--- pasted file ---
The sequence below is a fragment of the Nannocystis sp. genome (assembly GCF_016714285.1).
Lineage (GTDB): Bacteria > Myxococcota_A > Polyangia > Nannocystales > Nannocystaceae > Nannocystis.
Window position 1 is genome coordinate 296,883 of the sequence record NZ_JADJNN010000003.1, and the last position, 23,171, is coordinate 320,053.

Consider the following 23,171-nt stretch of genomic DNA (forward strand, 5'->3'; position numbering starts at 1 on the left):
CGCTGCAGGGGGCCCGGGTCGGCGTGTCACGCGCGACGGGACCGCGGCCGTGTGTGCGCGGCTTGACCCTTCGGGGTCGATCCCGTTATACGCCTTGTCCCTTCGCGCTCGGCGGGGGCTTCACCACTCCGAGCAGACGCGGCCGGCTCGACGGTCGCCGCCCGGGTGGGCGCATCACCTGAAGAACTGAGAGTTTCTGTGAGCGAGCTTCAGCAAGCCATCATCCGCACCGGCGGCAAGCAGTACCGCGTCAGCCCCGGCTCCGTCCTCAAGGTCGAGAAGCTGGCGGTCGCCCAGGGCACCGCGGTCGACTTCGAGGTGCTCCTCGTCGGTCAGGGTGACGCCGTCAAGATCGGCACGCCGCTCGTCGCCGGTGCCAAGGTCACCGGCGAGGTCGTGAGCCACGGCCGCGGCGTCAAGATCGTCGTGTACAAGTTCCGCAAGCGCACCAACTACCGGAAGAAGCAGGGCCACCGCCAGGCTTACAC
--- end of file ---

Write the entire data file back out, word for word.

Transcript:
The sequence below is a fragment of the Nannocystis sp. genome (assembly GCF_016714285.1).
Lineage (GTDB): Bacteria > Myxococcota_A > Polyangia > Nannocystales > Nannocystaceae > Nannocystis.
Window position 1 is genome coordinate 296,883 of the sequence record NZ_JADJNN010000003.1, and the last position, 23,171, is coordinate 320,053.

Consider the following 23,171-nt stretch of genomic DNA (forward strand, 5'->3'; position numbering starts at 1 on the left):
CGCTGCAGGGGGCCCGGGTCGGCGTGTCACGCGCGACGGGACCGCGGCCGTGTGTGCGCGGCTTGACCCTTCGGGGTCGATCCCGTTATACGCCTTGTCCCTTCGCGCTCGGCGGGGGCTTCACCACTCCGAGCAGACGCGGCCGGCTCGACGGTCGCCGCCCGGGTGGGCGCATCACCTGAAGAACTGAGAGTTTCTGTGAGCGAGCTTCAGCAAGCCATCATCCGCACCGGCGGCAAGCAGTACCGCGTCAGCCCCGGCTCCGTCCTCAAGGTCGAGAAGCTGGCGGTCGCCCAGGGCACCGCGGTCGACTTCGAGGTGCTCCTCGTCGGTCAGGGTGACGCCGTCAAGATCGGCACGCCGCTCGTCGCCGGTGCCAAGGTCACCGGCGAGGTCGTGAGCCACGGCCGCGGCGTCAAGATCGTCGTGTACAAGTTCCGCAAGCGCACCAACTACCGGAAGAAGCAGGGCCACCGCCAGGCTTACAC